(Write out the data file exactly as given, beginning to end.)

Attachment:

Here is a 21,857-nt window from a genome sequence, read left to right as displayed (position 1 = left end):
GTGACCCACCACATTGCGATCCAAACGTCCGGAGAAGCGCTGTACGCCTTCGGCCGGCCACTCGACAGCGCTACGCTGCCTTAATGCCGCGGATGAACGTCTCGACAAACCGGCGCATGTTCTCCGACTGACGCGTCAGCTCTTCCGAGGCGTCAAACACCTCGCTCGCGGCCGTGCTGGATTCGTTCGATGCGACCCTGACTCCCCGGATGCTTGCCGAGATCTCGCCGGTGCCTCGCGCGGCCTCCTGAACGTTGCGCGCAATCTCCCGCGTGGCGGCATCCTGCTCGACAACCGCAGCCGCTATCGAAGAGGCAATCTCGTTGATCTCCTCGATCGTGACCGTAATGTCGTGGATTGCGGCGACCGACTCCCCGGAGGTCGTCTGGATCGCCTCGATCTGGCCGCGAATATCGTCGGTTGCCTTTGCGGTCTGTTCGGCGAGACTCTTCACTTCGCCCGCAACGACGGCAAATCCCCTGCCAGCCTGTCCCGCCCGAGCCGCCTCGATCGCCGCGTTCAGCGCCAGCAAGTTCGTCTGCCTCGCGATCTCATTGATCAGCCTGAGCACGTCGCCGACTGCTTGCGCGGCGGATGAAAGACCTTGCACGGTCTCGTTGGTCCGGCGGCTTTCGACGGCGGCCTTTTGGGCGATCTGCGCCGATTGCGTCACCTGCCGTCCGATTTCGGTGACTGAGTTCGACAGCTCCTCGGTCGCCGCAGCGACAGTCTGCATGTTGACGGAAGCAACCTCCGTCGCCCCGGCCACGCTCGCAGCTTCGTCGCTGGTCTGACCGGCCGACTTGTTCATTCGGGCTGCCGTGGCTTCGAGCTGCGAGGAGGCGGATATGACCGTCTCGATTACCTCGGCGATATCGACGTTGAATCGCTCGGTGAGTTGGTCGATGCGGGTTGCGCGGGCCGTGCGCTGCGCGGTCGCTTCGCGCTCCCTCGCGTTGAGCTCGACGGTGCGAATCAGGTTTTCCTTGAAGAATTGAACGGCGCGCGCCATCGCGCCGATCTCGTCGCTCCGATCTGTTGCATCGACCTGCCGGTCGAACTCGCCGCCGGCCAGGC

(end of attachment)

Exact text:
Here is a 21,857-nt window from a genome sequence, read left to right as displayed (position 1 = left end):
GTGACCCACCACATTGCGATCCAAACGTCCGGAGAAGCGCTGTACGCCTTCGGCCGGCCACTCGACAGCGCTACGCTGCCTTAATGCCGCGGATGAACGTCTCGACAAACCGGCGCATGTTCTCCGACTGACGCGTCAGCTCTTCCGAGGCGTCAAACACCTCGCTCGCGGCCGTGCTGGATTCGTTCGATGCGACCCTGACTCCCCGGATGCTTGCCGAGATCTCGCCGGTGCCTCGCGCGGCCTCCTGAACGTTGCGCGCAATCTCCCGCGTGGCGGCATCCTGCTCGACAACCGCAGCCGCTATCGAAGAGGCAATCTCGTTGATCTCCTCGATCGTGACCGTAATGTCGTGGATTGCGGCGACCGACTCCCCGGAGGTCGTCTGGATCGCCTCGATCTGGCCGCGAATATCGTCGGTTGCCTTTGCGGTCTGTTCGGCGAGACTCTTCACTTCGCCCGCAACGACGGCAAATCCCCTGCCAGCCTGTCCCGCCCGAGCCGCCTCGATCGCCGCGTTCAGCGCCAGCAAGTTCGTCTGCCTCGCGATCTCATTGATCAGCCTGAGCACGTCGCCGACTGCTTGCGCGGCGGATGAAAGACCTTGCACGGTCTCGTTGGTCCGGCGGCTTTCGACGGCGGCCTTTTGGGCGATCTGCGCCGATTGCGTCACCTGCCGTCCGATTTCGGTGACTGAGTTCGACAGCTCCTCGGTCGCCGCAGCGACAGTCTGCATGTTGACGGAAGCAACCTCCGTCGCCCCGGCCACGCTCGCAGCTTCGTCGCTGGTCTGACCGGCCGACTTGTTCATTCGGGCTGCCGTGGCTTCGAGCTGCGAGGAGGCGGATATGACCGTCTCGATTACCTCGGCGATATCGACGTTGAATCGCTCGGTGAGTTGGTCGATGCGGGTTGCGCGGGCCGTGCGCTGCGCGGTCGCTTCGCGCTCCCTCGCGTTGAGCTCGACGGTGCGAATCAGGTTTTCCTTGAAGAATTGAACGGCGCGCGCCATCGCGCCGATCTCGTCGCTCCGATCTGTTGCATCGACCTGCCGGTCGAACTCGCCGCCGGCCAGGC